Uniform Classifications will Help Recruit Cyber Professionals, Boost Cyber Defense
Washington, DC - U.S. Senators Michael Bennet (D-CO) and Rob Portman (R-OH) today introduced an amendment to the National Defense Authorization Act (NDAA) for Fiscal Year 2016 to bolster the federal government's cybersecurity workforce and strengthen our nation's cyber defense. The Bennet-Portman amendment implements a uniform framework to identify and address cybersecurity personnel shortages and expedite the recruitment of highly-qualified cybersecurity personnel.
"Cybersecurity is a serious national security concern, and we must take significant steps to strengthen our ability to combat attempts by our enemies to infiltrate and attack our IT infrastructure," Bennet said. "The recent hacks of the federal government, U.S. banking institutions, and American corporations remind us that our government needs to be better prepared against cyber threats. This amendment will create a consistent framework for identifying and filling critical cybersecurity positions and is a vital step toward ensuring federal agencies can recruit top cybersecurity talent to help defend against foreign hackers and terrorists."
"The federal government is responsible for securing a vast array of sensitive information and recent hacks highlight the need to improve our ability to protect this critical information," Portman said. "This demands world-class, highly-trained cybersecurity employees in the right places in the federal workforce. This amendment is an important step toward accomplishing that goal."
The provision is based on a bill Bennet and Portman introduced last Congress to improve the cybersecurity workforce across the federal government. As ranking member of the Senate Homeland Security and Government Affairs Committee during the last Congress, Portman successfully secured a narrower version of the bill as an amendment during the Committee's consideration of the Department of Homeland Security Workforce Recruitment and Retention Act, which the Senate passed in September. The Bennet-Portman amendment to the NDAA would apply the same measures to all federal agencies.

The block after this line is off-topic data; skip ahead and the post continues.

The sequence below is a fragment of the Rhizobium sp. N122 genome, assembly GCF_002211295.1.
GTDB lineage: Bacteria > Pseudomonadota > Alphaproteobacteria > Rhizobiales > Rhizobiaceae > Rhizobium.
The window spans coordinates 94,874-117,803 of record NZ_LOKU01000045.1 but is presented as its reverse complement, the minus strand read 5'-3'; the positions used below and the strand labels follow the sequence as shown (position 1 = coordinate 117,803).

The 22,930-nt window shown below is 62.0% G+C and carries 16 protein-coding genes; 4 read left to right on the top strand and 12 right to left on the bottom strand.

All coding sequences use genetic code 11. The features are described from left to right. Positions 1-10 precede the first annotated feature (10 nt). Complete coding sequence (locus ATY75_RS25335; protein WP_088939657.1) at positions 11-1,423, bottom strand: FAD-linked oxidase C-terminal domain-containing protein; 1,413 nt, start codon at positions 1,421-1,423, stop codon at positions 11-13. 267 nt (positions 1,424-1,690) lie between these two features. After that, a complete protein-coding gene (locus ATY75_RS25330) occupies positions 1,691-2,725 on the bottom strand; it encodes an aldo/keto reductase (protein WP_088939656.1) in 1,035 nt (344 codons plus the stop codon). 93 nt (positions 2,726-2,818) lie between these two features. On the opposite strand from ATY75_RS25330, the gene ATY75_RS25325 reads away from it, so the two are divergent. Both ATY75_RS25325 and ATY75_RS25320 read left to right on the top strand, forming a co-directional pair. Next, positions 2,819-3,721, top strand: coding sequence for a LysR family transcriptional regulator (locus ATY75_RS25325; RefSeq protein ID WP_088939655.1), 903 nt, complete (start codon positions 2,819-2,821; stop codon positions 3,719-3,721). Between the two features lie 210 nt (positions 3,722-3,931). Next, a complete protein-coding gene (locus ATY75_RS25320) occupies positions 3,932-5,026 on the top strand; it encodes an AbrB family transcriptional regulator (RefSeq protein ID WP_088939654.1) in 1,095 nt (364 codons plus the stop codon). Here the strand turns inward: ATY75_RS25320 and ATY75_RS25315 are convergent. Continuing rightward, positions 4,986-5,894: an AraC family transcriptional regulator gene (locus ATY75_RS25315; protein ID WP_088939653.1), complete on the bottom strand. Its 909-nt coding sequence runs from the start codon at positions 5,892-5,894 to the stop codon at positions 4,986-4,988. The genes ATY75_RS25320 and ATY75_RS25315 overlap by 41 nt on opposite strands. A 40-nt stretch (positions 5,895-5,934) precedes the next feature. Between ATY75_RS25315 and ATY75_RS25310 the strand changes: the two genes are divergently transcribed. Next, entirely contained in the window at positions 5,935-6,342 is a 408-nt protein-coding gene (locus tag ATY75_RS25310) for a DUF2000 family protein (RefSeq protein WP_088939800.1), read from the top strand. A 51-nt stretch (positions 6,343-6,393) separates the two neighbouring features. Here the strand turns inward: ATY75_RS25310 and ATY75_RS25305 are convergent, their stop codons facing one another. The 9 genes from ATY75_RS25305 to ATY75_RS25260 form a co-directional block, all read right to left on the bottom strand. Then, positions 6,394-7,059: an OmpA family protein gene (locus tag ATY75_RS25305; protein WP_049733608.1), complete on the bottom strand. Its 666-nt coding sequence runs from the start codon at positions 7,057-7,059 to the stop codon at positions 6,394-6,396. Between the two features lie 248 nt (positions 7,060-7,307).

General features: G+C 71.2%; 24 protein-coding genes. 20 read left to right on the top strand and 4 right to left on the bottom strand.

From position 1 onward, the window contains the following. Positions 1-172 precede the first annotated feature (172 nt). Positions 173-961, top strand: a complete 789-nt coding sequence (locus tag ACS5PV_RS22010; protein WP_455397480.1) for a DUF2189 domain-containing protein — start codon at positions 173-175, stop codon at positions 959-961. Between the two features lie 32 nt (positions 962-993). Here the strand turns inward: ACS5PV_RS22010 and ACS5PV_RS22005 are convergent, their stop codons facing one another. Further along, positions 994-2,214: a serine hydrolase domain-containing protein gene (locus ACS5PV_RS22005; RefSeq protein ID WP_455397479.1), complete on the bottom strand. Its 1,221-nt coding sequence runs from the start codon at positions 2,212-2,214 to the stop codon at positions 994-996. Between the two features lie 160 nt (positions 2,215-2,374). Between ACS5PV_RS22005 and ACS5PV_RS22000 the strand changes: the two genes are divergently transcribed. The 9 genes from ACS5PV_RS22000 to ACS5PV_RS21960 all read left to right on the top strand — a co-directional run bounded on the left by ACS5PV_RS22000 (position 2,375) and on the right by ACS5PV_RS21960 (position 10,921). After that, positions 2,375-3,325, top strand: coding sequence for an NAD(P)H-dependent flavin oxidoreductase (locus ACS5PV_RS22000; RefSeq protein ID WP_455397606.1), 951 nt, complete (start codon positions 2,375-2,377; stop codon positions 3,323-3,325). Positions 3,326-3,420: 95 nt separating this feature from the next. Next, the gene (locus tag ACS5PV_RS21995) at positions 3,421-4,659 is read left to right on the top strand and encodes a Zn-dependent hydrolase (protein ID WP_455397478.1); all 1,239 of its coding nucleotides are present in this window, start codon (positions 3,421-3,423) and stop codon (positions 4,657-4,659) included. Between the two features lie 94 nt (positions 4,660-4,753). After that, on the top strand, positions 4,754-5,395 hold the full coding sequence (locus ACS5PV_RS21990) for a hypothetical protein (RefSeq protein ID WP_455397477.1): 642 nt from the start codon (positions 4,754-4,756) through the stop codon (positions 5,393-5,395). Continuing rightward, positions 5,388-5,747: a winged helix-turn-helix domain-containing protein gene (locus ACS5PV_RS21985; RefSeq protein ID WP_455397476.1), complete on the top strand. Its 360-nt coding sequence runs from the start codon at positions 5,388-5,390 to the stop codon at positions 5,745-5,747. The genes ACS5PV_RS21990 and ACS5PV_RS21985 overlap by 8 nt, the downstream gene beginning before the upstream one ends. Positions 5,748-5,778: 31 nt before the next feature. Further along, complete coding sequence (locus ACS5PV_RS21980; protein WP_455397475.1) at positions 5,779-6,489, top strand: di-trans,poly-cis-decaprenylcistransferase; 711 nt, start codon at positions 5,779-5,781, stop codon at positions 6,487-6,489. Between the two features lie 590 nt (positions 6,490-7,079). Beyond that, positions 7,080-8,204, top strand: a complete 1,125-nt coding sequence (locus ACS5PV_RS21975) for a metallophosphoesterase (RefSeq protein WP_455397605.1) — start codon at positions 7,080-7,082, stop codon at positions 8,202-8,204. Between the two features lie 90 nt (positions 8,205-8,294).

Over the past several decades, agencies across the federal government have responded to the increasing threats to federal IT systems and infrastructure by hiring personnel that fill each agency's individual needs. As cybersecurity needs have grown across the government, it has become increasingly clear that there is a need for a uniform system to better educate, recruit, train, develop, and retain a highly-qualified workforce.
The amendment is based on the National Cybersecurity Workforce Framework (Framework) developed by the Commerce Department's National Initiative for Cybersecurity Education (NICE) to provide a common lexicon for cybersecurity work, a uniform classification system for job functions, and specific employment codes. The bill legally requires the federal government to adopt this framework. This common language will allow federal agencies to articulate their cybersecurity personnel needs. Once fully implemented, agencies can share data on open cybersecurity positions to a centralized OPM database, allowing OPM and DHS to identify skill shortages, surpluses, and provide a comprehensive "gap-map" across the federal government.
The Bennet-Portman amendment will formally implement the framework by defining specific tasks, milestones, and timelines for agencies to follow, and directing agencies to assess where their cybersecurity workforces are weakest. The bipartisan proposal will help ensure that federal agencies are meeting key deadlines and reporting to Congress on time.
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